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EU Derivatives Reform

Comment 2nd September 2010

In principle British Land PLC supports the EU’s aim of improving transparency and reducing the systemic risk posed by the OTC derivatives market. However, it is imperative that the regulation does not, inadvertently, discourage the use of derivatives for hedging purposes. The use of derivatives, particularly interest rate swaps linked to loans, is widespread in the commercial property sector and does not contribute to systemic risk but instead enhances market stability.

The European Institutions have sensibly judged that a distinction needs to be drawn between financial businesses (who can use derivates in a speculative manner) and other businesses including property groups which use derivatives to provide cash flow certainty. The problem is largely definitional: it is vital to use as narrow a definition as possible (for example based on MiFID regulation) and to ensure that all non-financial businesses rather than just SMEs are excluded.

Two other important changes to the EU’s current proposals are needed: first in relation to risk mitigation for non-cleared contracts, any new regime must take account of non-cash security (such as underlying real estate assets) supporting the contract. Second, information and clearing thresholds for monitoring and regulating the use of derivatives by non-financial undertakings should specifically exclude interest rate swaps used for hedging purposes as proposed under the equivalent US regulations.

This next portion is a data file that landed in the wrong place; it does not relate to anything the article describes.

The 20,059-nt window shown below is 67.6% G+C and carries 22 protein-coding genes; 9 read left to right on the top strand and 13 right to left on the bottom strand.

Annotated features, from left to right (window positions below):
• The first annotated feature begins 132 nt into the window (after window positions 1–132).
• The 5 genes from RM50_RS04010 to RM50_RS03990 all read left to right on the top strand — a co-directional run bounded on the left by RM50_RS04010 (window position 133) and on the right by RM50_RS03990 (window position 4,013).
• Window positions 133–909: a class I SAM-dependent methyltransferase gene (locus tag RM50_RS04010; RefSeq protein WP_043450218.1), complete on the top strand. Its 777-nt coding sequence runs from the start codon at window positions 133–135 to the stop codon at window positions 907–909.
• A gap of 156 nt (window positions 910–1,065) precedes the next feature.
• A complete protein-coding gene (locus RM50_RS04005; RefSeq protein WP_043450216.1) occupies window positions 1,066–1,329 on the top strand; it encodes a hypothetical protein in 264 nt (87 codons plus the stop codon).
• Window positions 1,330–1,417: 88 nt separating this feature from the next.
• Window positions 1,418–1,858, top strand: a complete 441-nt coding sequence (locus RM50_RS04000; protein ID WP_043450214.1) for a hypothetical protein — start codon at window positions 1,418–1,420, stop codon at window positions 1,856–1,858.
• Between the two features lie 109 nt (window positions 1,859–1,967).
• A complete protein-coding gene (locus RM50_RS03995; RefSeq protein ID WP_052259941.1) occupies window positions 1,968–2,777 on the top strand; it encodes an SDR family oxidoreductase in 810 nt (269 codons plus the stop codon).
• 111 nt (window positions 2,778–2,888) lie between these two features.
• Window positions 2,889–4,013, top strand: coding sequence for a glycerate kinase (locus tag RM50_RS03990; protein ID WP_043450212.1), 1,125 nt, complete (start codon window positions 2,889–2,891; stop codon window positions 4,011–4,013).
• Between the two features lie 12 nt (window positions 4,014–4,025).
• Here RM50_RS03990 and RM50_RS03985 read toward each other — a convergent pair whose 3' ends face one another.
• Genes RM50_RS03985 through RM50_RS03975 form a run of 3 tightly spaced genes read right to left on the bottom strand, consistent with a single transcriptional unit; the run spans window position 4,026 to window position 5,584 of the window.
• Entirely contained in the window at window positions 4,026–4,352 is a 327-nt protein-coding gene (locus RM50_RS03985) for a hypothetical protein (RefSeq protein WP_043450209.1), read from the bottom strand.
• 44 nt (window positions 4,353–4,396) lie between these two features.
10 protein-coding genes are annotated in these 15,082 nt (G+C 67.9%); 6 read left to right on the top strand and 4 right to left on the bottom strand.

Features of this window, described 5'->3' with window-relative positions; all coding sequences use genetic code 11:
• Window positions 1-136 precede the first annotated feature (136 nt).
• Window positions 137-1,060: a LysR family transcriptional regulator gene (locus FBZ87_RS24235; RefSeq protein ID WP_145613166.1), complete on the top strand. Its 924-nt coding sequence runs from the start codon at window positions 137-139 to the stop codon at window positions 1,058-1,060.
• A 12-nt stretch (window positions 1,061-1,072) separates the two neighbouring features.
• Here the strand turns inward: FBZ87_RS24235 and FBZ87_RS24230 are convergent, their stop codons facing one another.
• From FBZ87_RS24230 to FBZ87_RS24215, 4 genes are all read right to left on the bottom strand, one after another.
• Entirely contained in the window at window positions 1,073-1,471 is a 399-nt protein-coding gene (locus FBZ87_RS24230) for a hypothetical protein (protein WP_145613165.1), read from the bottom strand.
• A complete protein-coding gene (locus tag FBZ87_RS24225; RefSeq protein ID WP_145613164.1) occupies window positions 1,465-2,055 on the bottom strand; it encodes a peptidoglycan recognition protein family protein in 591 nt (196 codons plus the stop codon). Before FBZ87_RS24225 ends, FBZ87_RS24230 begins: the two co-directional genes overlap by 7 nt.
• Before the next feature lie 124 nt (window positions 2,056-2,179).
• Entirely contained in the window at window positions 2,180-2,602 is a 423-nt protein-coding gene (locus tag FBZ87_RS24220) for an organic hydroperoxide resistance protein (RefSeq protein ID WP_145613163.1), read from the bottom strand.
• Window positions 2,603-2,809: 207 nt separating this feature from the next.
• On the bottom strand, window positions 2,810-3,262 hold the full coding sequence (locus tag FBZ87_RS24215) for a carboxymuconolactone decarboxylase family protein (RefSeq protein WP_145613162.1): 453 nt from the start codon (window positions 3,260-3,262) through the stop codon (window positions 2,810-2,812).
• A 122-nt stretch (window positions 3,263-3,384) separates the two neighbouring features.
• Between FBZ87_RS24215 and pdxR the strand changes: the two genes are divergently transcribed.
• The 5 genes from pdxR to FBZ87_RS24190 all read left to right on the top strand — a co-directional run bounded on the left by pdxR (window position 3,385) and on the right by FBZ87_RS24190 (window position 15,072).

Why does this matter?

Failure to do so is likely to lead to the unintended consequence of an onerous regulatory burden and additional liquidity cost being placed on the wrong target – i.e. one not prone to systemic risk. As currently drafted property businesses risk being categorised as financial counterparties indirectly via the AIFM. A doubling up of unnecessary regulatory burdens is likely to add significant costs.


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